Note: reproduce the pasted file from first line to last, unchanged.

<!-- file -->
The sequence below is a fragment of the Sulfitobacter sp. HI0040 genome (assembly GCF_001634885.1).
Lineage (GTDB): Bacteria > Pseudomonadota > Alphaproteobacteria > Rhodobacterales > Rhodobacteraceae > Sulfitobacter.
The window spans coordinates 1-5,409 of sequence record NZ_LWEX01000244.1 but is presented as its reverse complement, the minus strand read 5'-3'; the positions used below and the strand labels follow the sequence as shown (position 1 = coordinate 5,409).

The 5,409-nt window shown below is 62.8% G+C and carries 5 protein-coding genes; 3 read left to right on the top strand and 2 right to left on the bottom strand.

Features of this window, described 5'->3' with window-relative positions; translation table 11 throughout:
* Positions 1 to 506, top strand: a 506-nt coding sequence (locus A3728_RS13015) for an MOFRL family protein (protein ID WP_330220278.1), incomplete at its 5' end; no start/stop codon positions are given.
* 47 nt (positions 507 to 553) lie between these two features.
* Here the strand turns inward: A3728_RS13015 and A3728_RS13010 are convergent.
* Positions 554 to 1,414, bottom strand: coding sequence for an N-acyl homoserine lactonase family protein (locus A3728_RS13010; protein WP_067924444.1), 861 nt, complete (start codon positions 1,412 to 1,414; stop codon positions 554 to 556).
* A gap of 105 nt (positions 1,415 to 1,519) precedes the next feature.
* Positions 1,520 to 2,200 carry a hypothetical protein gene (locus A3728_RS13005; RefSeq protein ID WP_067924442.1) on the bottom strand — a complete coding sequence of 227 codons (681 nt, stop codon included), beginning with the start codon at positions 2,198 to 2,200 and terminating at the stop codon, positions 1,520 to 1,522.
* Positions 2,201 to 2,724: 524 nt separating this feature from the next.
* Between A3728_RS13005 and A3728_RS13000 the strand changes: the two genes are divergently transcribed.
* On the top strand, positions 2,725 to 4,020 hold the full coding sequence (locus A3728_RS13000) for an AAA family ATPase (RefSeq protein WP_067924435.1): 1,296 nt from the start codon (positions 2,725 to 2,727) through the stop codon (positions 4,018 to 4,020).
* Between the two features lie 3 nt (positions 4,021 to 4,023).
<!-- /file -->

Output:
The sequence below is a fragment of the Sulfitobacter sp. HI0040 genome (assembly GCF_001634885.1).
Lineage (GTDB): Bacteria > Pseudomonadota > Alphaproteobacteria > Rhodobacterales > Rhodobacteraceae > Sulfitobacter.
The window spans coordinates 1-5,409 of sequence record NZ_LWEX01000244.1 but is presented as its reverse complement, the minus strand read 5'-3'; the positions used below and the strand labels follow the sequence as shown (position 1 = coordinate 5,409).

The 5,409-nt window shown below is 62.8% G+C and carries 5 protein-coding genes; 3 read left to right on the top strand and 2 right to left on the bottom strand.

Features of this window, described 5'->3' with window-relative positions; translation table 11 throughout:
* Positions 1 to 506, top strand: a 506-nt coding sequence (locus A3728_RS13015) for an MOFRL family protein (protein ID WP_330220278.1), incomplete at its 5' end; no start/stop codon positions are given.
* 47 nt (positions 507 to 553) lie between these two features.
* Here the strand turns inward: A3728_RS13015 and A3728_RS13010 are convergent.
* Positions 554 to 1,414, bottom strand: coding sequence for an N-acyl homoserine lactonase family protein (locus A3728_RS13010; protein WP_067924444.1), 861 nt, complete (start codon positions 1,412 to 1,414; stop codon positions 554 to 556).
* A gap of 105 nt (positions 1,415 to 1,519) precedes the next feature.
* Positions 1,520 to 2,200 carry a hypothetical protein gene (locus A3728_RS13005; RefSeq protein ID WP_067924442.1) on the bottom strand — a complete coding sequence of 227 codons (681 nt, stop codon included), beginning with the start codon at positions 2,198 to 2,200 and terminating at the stop codon, positions 1,520 to 1,522.
* Positions 2,201 to 2,724: 524 nt separating this feature from the next.
* Between A3728_RS13005 and A3728_RS13000 the strand changes: the two genes are divergently transcribed.
* On the top strand, positions 2,725 to 4,020 hold the full coding sequence (locus A3728_RS13000) for an AAA family ATPase (RefSeq protein WP_067924435.1): 1,296 nt from the start codon (positions 2,725 to 2,727) through the stop codon (positions 4,018 to 4,020).
* Between the two features lie 3 nt (positions 4,021 to 4,023).